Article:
Jan Gebauer (October 8, 1838, Úbislavice – May 25, 1907, Prague) was a significant Czech expert on Czech studies and one of the most renowned Czech scientists of all times. His scientific work was influenced by the methods of positivism.
Jan Gebauer was born into a poor family in the small village of Úbislavice near the Krkonoše mountains. Thanks to the local clergyman, the talented boy received a chance to study at high school in Jičín. After his school-leaving exam, he first went on to study theology, but he did not finish it and enrolled philosophy at Charles University instead. During the whole time of his studies, he suffered from a lack of money.
After finishing his studies, he started working as a teacher – in Prague at first, later in Pardubice, and finally in Prague again. He received his Ph.D. in 1872 and became a docent of the Czech language at the Charles University in 1873. In 1880 he was named professor extraordinarius and one year later professor ordinarius.
- Historická mluvnice jazyka českého (Historical grammar of the Czech language) – volumes Hláskosloví (Phonetics, 1894), Tvarosloví – Skloňování (Morphology – Declension, 1896), Tvarosloví – Časování (Morphology – Conjugation, 1898), Skladba (Syntax, 1929, edited and published by František Trávníček)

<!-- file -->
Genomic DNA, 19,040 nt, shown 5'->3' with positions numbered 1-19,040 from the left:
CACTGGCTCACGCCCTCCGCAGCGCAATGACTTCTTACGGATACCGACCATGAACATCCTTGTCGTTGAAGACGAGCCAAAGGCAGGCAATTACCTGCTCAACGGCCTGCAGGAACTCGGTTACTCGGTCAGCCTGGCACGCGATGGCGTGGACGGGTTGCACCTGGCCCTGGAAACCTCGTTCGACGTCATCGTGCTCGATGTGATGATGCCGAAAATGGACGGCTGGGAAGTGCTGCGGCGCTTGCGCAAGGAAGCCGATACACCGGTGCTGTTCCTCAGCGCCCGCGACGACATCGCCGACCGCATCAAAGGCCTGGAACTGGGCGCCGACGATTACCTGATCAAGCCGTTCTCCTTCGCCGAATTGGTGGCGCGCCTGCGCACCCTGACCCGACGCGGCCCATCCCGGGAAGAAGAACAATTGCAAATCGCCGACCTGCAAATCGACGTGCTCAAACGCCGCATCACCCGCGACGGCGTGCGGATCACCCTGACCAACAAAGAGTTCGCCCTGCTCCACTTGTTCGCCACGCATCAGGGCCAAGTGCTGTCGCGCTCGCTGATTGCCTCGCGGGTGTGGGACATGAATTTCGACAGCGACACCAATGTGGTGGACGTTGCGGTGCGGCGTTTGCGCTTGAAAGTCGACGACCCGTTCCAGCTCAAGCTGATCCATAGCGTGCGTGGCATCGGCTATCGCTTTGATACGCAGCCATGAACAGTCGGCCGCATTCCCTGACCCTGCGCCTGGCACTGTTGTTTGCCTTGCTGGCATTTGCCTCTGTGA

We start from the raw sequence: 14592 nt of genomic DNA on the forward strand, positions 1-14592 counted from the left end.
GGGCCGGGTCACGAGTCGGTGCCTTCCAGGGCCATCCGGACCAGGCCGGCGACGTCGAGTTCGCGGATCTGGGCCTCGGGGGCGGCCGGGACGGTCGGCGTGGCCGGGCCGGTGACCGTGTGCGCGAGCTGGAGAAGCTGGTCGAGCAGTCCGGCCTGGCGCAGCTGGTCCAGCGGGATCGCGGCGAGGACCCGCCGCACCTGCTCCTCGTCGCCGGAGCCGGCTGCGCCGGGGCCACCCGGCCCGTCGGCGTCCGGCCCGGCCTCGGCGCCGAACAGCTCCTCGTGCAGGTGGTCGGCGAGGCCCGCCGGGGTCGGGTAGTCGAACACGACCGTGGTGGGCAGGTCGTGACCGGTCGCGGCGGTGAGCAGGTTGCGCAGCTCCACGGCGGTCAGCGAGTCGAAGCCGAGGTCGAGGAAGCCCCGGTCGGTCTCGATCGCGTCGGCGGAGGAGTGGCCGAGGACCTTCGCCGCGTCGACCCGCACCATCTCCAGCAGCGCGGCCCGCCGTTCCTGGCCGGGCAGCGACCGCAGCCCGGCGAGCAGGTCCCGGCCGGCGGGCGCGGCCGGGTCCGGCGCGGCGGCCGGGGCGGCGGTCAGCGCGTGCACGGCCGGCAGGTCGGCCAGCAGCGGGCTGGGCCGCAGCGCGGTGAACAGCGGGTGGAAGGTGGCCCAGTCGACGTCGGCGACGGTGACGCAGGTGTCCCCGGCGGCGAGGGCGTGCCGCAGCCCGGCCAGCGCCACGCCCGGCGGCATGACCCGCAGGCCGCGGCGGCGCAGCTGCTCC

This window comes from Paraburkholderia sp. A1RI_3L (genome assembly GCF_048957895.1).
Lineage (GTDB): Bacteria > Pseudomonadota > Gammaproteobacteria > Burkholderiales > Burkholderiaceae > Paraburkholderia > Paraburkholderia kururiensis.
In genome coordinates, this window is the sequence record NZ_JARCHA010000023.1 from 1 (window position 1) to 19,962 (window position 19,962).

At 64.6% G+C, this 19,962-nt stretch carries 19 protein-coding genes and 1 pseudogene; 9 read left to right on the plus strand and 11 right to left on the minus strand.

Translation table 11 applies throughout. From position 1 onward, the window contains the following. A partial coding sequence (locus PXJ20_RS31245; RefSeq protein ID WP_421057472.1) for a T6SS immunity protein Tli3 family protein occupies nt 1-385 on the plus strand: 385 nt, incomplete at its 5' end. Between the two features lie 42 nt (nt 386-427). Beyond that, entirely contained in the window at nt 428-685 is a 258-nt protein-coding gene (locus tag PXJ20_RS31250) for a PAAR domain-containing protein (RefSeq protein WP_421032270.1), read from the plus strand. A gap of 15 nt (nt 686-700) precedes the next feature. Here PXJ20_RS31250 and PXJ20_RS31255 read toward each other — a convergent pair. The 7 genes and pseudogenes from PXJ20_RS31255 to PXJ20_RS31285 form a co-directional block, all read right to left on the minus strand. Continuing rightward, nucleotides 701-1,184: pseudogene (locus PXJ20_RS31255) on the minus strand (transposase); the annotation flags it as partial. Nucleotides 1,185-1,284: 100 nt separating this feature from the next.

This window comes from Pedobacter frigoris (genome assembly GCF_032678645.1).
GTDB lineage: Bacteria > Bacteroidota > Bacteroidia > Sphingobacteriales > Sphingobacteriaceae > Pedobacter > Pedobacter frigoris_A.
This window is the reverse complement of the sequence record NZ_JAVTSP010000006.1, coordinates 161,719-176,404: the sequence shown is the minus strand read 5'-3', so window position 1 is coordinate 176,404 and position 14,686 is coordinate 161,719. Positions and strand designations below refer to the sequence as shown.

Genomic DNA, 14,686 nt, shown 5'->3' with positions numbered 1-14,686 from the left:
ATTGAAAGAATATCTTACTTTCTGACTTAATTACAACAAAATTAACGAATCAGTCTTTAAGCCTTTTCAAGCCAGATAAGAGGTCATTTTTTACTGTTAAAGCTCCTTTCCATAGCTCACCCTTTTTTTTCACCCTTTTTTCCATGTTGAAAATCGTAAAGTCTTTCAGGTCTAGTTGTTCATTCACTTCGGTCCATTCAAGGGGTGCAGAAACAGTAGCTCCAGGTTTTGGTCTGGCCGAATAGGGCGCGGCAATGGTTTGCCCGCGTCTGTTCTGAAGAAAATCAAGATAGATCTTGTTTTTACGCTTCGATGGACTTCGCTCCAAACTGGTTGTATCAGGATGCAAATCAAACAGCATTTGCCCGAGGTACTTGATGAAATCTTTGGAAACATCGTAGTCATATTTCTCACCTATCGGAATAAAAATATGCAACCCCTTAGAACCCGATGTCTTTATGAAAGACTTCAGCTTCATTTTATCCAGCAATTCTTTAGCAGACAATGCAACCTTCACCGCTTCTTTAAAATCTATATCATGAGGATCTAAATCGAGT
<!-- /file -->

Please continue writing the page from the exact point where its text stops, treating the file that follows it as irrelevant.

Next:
- Slovník staročeský (Dictionary of the old Czech language, 1903, 2 volumes, finished and published by Emil Smetánka)
- Mluvnice česká pro školy střední a ústavy učitelské I, II (Czech grammar for middle schools and pedagogical institutes I, II, 1890)
- Krátká mluvnice česká (Short Czech grammar, 1891)
- Historical abstracts: Modern history abstracts, 1775-1914: Volume 17 American Bibliographical Center - 1971 "In 1886 Toma's G. Masaryk's journal Athenaeum published Jan Gebauer's philological article casting doubt on the authenticity of the Old Czech manuscripts of Dvur Kralove' and Zelena' Hora, accepted by most patriotic Czechs as precious ..."